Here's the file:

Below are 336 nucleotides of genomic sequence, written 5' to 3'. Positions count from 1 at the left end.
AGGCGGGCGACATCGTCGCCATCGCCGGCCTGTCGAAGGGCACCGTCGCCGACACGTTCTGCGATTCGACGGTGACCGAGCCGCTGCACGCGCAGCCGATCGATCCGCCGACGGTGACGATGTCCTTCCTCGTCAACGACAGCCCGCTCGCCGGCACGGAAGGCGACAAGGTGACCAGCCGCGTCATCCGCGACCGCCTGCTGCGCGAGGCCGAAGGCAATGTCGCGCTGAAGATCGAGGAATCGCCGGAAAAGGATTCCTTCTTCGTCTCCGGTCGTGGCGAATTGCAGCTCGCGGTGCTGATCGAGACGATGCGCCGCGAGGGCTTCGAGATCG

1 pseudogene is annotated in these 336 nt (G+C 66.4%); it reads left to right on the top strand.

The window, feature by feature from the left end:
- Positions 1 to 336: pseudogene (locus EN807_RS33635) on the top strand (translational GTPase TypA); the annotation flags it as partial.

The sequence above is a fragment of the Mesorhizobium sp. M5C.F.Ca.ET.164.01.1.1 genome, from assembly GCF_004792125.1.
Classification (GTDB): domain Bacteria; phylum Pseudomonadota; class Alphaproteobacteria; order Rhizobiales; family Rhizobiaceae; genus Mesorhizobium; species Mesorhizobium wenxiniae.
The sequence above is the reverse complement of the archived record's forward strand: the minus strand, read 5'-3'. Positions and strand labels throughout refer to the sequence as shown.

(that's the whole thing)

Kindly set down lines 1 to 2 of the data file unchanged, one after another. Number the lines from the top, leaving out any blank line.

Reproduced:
Below are 336 nucleotides of genomic sequence, written 5' to 3'. Positions count from 1 at the left end.
AGGCGGGCGACATCGTCGCCATCGCCGGCCTGTCGAAGGGCACCGTCGCCGACACGTTCTGCGATTCGACGGTGACCGAGCCGCTGCACGCGCAGCCGATCGATCCGCCGACGGTGACGATGTCCTTCCTCGTCAACGACAGCCCGCTCGCCGGCACGGAAGGCGACAAGGTGACCAGCCGCGTCATCCGCGACCGCCTGCTGCGCGAGGCCGAAGGCAATGTCGCGCTGAAGATCGAGGAATCGCCGGAAAAGGATTCCTTCTTCGTCTCCGGTCGTGGCGAATTGCAGCTCGCGGTGCTGATCGAGACGATGCGCCGCGAGGGCTTCGAGATCG